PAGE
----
I like sightseeing and I love open-top buses so when The Original Tour invited me to try their offering I was thrilled to accept.
The Original Tour is celebrating its 65th birthday this year so has been doing this long enough to know what visitors are looking for. It’s birthday is a rather special date as 11 June 2016 was also HRH Queen Elizabeth II’s 90th birthday.
The Original Tour is also the only bus tour to offer recorded commentaries for children, aged 5-11 years, and there are recorded commentaries for adults in 11 languages too.
And it’s not just one route as there are six routes to choose from (three are for sightseeing and the others offer a central London loop and train station shuttle services).
How To Plan Your Day
A ticket for The Original Tour means all day hop-on hop-off bus trips between the main sights, plus free walking tours and a ticket for a sightseeing cruise on The Thames.
I tried to plan our day at home in advance but in the end I found it much easier to go to the Original London Visitor Centre, off Trafalgar Square, and get their advice. I asked lots of questions and they were happy to help and made some really good suggestions.
Even though I’d read the Red (City Sightseeing Tour) and Blue (Museum Tour) routes have that recorded kids’ commentary we agreed the Yellow route (the original sightseeing tour) would be best as it has a live commentary. (My 10 year old daughter joined me for the day out.)
We were given a free map showing all of the routes. It includes a handy list of popular things to see on each route and the sightseeing cruise timetable too.
Our bus ticket included the times for the last tours of the day plus information about possible delays on routes.
The Start of the Journey
You can start the tour anywhere along the route but as we were at Trafalgar Square we simply crossed the road to the bus stop. We spoke to another member of staff there who was also really friendly and made sure we had a free kids’ activity pack to entertain my daughter. He also made sure we got on the right bus as there are a few routes, and other bus companies, that use the same bus stop.
Once on-board, we met the Tour Guide who gives the live commentary with a microphone on the upper deck. (You can sit downstairs too and there are speakers so you can hear the Guide). It was a gloriously sunny day – about 30C! –so we stayed upstairs for the views, the sunshine and the funny puns from Pat the Guide.
Pat clearly enjoys his job and he got us laughing, well, groaning, within minutes with his silly jokes. Pat welcomed everyone who got on the bus along the route and never rushed anyone to get off quickly.
While the tour route will remain the same what you hear will depend on the knowledge and enthusiasm of the Guide. I hope you meet Pat as he had some excellent snippets and facts which he used well to fill the time if we got stuck in traffic. In The City of London, he mentioned the trades that worked from particular streets so customers knew what to buy in Bread Street, Milk Street, Shoe Lane, etc. But we didn’t go details on what was on offer at Love Lane!
And did you know the Animals in War Memorial on Park Lane, next to Hyde Park, includes a glow worm as they were used to light the way in tunnels? Or where The Beatles lived together in London before wives/girlfriends and babies came along? (It’s Green Street in Mayfair.)
Some of the ‘facts’ may not be totally accurate but the information you’re given is based on what is popularly believed to be true. I didn’t know until this year that the Great Fire of London in 1666 didn’t rid London if the 1665 plague as it was in different areas of London. And, according to Country Life, it’s a myth that railings outside properties were painted black because of Queen Victoria mourning her husband, Prince Albert.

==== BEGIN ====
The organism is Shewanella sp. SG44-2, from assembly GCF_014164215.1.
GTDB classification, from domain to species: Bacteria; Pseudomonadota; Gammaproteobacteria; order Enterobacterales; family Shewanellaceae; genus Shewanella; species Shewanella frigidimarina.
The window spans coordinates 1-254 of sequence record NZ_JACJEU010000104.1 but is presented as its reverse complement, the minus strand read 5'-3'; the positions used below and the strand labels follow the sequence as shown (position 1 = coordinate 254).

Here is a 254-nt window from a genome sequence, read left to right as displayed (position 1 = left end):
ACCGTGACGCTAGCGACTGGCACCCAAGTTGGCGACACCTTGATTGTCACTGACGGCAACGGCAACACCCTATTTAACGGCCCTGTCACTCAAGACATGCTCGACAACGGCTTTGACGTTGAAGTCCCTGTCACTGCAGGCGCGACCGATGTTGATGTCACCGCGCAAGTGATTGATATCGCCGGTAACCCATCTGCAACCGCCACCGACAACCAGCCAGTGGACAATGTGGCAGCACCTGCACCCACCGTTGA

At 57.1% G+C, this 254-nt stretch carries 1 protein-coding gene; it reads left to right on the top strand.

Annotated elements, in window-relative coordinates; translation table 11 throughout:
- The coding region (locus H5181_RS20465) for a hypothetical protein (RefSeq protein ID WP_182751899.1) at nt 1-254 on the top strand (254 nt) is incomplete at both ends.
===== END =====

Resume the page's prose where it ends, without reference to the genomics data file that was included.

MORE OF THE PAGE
As we travelled along Millbank and Abingdon Street towards Parliament Square we were advise to look left to see ‘original gothic’ (Westminster Abbey) and to look right to see ‘neo-gothic’ (Houses of Parliament). That’s a great tip!
T1 Yellow Route
The route took us from Trafalgar Square, by Buckingham Palace, Westminster Abbey and the Houses of Parliament (Big Ben). Over Westminster Bridge and near the London Eye. Then crossed the river again at Waterloo Bridge for some of the most famed views of London. Then down Fleet Street and into The City of London to see St Paul’s Cathedral and on to the Tower of London.
We got off at the Tower of London and went to use our free City Cruises ticket to travel along The Thames to Westminster Pier.
As we were advised to at the Visitor Centre, we then simply walked over Westminster Bridge and caught the T1 bus again and met a Guide called Tim. He was a bit more deadpan but also had lots of good information.
We really enjoyed our day with The Original Tour. We didn’t get to try any of the free walking tours but really enjoyed the bus tours and would happily recommend them. We chose to stay on and enjoy the full tour but there’s nothing to stop you hopping on and off all day to see the attractions as well.
The Original Tour is a great day out for families as you get to see lots of sights without the complaints of tired legs. And with a Guide like Pat you’ll be giggling for the rest of the day.
The Original Tour had an offer on when we booked so a 24 hour ticket automatically became a 48 hour ticket so it’s worth asking about offers. The Visitor Centre can also book tickets for you for London attractions to save you queuing on a busy day of sightseeing.
And just remember, unlike City Cruises, no-one asks for tips from tourists on these bus tours.
Disclaimer: As is common in the travel industry, the writer was provided with complimentary tickets for review purposes. While it has not influenced this review, AboutLondonLaura.com believes in full disclosure of all potential conflicts of interest.